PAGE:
The premise of Rainbow Six is that the United States and other NATO nations have formed an international anti-terrorist team for rescuing hostages. This was before terrorists mostly just started killing people globally. The title of the book doesn't refer to the team, actually, but its chief member and frequent Clancy protagonist, John Clark. The team is named Rainbow and John Clark has 'Six' as his call sign. Joining John Clark is Domingo Chavez, his associate and now son-in-law from Clear and Present Danger.

    Not to the spoil the plot, because the basics are revealed fairly early on, but a environmentally friendly corporation called Horizon Incorporated is plotting to kill the entirety of the human race with a genetically engineered strain of Ebola. Why are they doing this? They're radical environmentalists. With this sort of premise, you know Tom Clancy has taken a long step away from realism. Still, I enjoy Bond movies so why not enjoy a premise straight from Moonraker and The Spy Who Loved Me?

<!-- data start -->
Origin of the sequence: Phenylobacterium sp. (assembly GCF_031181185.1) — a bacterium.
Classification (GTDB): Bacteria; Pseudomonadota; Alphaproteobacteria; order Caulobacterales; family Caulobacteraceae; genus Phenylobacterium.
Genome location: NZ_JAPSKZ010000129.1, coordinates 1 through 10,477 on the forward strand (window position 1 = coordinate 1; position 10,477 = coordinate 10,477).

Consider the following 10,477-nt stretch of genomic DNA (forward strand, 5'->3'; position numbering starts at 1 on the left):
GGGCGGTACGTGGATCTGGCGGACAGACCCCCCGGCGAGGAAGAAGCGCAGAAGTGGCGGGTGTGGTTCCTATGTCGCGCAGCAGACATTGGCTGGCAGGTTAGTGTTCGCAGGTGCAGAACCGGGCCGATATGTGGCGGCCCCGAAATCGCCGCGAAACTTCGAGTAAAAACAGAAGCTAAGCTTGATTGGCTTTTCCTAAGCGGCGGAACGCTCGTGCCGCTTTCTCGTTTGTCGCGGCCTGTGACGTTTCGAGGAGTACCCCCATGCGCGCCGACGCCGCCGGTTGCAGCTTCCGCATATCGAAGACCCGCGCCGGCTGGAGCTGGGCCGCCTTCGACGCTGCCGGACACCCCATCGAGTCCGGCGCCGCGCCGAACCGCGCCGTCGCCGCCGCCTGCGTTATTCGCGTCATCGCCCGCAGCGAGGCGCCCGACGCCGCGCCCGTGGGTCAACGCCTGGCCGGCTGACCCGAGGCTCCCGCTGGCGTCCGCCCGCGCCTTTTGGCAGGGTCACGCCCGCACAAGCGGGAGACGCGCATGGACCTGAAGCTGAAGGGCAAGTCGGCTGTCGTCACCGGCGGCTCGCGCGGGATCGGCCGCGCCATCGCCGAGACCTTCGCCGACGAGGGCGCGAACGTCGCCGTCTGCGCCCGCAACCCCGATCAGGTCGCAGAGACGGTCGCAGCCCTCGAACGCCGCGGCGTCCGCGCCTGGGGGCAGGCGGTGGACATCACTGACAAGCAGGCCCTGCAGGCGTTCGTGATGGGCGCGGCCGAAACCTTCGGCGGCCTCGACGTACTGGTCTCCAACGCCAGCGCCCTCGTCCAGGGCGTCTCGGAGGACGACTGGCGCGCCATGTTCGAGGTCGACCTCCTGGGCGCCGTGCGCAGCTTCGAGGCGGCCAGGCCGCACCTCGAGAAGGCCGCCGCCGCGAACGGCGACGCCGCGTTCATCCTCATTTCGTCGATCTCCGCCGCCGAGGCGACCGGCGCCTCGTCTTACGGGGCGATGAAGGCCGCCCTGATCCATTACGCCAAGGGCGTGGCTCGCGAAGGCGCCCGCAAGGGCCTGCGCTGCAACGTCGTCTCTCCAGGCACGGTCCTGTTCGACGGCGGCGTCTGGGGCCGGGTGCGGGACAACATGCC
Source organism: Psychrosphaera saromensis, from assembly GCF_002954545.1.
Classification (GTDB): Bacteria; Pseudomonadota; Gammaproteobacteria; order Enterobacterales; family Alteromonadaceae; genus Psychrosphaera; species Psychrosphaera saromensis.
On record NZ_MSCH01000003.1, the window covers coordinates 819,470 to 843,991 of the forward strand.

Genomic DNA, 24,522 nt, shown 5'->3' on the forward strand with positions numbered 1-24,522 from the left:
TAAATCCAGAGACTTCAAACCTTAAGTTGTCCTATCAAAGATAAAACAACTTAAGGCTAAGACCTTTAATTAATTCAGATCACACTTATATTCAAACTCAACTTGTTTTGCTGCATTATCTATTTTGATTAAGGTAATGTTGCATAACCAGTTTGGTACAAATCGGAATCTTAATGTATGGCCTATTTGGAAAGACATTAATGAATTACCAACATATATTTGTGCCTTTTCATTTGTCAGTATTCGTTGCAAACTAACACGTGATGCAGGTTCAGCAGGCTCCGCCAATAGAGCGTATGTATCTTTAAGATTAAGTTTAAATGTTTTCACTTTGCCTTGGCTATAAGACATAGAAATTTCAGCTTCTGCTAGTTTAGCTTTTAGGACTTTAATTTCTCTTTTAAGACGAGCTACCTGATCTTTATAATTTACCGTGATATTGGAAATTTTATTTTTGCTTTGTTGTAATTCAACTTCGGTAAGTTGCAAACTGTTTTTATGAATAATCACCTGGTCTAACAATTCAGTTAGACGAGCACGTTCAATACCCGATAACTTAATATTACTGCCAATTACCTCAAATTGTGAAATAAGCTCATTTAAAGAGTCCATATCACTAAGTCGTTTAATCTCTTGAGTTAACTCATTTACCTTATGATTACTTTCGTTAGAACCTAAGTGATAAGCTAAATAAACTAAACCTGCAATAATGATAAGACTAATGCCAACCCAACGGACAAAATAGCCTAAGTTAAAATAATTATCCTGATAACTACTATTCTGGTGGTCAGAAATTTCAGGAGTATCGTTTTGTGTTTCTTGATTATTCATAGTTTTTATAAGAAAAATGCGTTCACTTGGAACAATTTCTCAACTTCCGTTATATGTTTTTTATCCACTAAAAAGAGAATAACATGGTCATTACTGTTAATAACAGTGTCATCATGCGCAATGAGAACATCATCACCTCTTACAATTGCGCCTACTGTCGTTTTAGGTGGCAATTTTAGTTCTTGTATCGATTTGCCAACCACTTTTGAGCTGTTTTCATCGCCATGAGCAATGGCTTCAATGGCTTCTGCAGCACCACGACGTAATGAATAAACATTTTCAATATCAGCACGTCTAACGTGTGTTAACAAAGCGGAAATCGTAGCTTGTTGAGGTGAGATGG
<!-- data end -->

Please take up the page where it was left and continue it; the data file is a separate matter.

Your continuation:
The plot more or less follows the bad guys hiring a bunch of real-life terrorist groups to do evil across Europe. Their reasons for this are not revealed until later and quite ingenius. Fans of video games will note that the various terrorist groups all do their evil in distinctive settings and get progressively more dangerous as the heroes go through them one-by-one. In other words, the adventures of our heroes play out exactly like they would in a tactical simulator or FPS.